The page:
With just 276 carries to his name over the four seasons he spent in Minnesota, the former Stanford Cardinal tailback could be the second-coming of Michael Turner—with just 198 carries to his credit, Turner left the San Diego Chargers and became a fantastic asset for Atlanta Falcons after the 2007 season.
James Starks: Another player who deserves some attention this offseason is Green Bay Packers running back James Starks.
The 27-year-old Starks proved this past season that he can still be a valuable commodity.
Finishing the 2013 season averaging 5.5 yards per carry, Starks served as a change-of-pace for rookie sensation Eddie Lacy.
Even though Tyler Dunne of The Milwaukee Journal-Sentinel tweeted that the Packers have interest in re-signing Starks, the odds of that happening are slim. Already deep at the running back position, Green Bay would be wise to spend their money addressing other positions of need.
For Oakland, adding Starks makes a lot of sense. Aside from his ability on the field, financially, he's the type of player who won't demand an intoxicating salary.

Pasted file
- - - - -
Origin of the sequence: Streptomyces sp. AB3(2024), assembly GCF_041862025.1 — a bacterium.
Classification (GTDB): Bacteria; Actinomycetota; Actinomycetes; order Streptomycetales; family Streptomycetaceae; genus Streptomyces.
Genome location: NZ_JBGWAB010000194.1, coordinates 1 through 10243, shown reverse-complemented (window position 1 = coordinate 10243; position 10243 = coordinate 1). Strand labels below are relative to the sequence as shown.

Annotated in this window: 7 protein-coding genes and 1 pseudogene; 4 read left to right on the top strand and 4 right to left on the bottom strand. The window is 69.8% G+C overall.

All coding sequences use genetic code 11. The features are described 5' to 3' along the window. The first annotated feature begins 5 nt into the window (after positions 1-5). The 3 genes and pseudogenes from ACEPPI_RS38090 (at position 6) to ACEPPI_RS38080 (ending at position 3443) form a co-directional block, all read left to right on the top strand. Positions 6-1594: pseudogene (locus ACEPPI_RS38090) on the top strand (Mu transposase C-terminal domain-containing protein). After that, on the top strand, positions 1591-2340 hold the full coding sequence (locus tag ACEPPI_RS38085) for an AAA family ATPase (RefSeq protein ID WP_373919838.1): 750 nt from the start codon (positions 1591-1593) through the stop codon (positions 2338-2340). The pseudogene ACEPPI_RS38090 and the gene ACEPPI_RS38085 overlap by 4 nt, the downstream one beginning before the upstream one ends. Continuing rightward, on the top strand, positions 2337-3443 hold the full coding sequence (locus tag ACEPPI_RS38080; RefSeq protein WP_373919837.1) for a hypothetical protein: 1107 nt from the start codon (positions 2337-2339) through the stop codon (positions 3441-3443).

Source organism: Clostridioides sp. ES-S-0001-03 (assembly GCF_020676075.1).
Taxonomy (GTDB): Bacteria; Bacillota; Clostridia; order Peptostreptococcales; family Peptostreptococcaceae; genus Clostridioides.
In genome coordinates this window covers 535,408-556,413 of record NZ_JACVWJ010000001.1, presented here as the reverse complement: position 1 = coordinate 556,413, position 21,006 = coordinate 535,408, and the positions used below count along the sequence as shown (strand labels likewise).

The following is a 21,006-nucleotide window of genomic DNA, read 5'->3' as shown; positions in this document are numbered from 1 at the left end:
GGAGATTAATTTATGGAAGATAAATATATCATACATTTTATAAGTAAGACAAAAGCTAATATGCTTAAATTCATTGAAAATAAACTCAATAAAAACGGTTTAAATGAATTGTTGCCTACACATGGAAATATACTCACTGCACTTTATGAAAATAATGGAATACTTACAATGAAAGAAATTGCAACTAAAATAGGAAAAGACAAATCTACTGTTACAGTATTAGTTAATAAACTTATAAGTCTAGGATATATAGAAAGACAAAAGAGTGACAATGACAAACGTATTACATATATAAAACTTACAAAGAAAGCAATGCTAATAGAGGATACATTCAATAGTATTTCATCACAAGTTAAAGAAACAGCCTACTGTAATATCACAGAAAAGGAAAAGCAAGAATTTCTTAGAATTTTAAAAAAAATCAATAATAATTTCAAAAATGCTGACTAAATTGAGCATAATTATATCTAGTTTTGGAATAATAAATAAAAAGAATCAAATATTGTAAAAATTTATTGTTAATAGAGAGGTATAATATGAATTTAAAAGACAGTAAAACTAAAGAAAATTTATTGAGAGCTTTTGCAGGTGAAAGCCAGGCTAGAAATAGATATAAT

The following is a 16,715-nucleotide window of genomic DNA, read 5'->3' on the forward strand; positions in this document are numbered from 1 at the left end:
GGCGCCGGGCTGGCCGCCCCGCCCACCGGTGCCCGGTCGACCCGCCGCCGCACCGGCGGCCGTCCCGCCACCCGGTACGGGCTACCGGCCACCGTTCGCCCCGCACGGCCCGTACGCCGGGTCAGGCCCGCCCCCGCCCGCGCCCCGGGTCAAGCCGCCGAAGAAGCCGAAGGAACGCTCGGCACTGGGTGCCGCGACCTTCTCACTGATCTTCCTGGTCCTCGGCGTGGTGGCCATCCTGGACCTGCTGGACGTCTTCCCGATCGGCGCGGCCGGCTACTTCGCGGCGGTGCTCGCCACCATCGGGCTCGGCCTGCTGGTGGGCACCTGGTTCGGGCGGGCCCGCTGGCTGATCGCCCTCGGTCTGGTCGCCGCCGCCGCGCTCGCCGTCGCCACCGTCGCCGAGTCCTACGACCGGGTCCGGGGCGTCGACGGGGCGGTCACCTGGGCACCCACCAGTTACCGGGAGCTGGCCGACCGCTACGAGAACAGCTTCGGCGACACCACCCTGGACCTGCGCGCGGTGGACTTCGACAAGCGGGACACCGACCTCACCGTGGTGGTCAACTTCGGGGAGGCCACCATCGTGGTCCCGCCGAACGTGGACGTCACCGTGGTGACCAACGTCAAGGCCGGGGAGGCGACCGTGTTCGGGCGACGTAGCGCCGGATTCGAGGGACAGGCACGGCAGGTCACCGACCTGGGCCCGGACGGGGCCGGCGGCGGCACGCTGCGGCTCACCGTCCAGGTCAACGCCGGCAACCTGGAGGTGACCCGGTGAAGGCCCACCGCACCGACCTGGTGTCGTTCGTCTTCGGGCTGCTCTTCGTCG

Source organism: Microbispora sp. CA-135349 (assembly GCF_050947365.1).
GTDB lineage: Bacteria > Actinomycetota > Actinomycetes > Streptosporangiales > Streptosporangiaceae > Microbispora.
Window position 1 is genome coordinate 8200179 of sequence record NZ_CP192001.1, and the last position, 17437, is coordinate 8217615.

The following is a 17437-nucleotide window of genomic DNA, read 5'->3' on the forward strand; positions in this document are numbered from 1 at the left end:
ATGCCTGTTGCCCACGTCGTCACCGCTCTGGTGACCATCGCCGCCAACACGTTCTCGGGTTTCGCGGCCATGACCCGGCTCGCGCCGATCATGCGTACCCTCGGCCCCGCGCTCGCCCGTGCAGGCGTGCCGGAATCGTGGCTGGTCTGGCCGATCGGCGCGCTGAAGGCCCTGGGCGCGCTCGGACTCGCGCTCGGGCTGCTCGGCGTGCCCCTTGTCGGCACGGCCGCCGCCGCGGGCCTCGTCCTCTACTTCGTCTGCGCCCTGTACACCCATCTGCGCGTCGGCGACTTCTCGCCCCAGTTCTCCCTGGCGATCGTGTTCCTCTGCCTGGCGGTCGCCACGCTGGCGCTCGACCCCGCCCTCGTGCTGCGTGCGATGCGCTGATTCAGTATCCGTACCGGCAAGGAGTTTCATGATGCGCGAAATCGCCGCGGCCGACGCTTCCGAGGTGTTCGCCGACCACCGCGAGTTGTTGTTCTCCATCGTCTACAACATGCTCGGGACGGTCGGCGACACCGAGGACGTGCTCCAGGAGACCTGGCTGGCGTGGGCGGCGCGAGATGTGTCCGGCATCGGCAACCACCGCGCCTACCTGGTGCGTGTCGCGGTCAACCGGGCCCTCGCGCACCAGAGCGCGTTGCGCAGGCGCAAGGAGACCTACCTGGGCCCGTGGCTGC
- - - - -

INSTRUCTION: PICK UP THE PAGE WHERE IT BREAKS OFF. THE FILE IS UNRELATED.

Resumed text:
With a lot of gas left in his tank, casting a line and luring Starks in would give Oakland an accomplished runner who could also contribute in the passing game.
De'Anthony Thomas, Oregon: If the Raiders are looking to infuse an explosive playmaker into their offense, Oregon running back De'Anthony Thomas is one guy they should keep an eye on.
A melding pot of sizzling speed and nifty footwork, Thomas is a player who can contribute in more ways than one. Racking up 5,000 all-purpose yards during his time at Oregon, the young man they call "The Black Mamba" runs with a purpose.
Projected by NFLDraftScout.com (h/t CBSSports.com) to be selected between the sixth and seventh round, Thomas' value significantly outweighs his draft stock.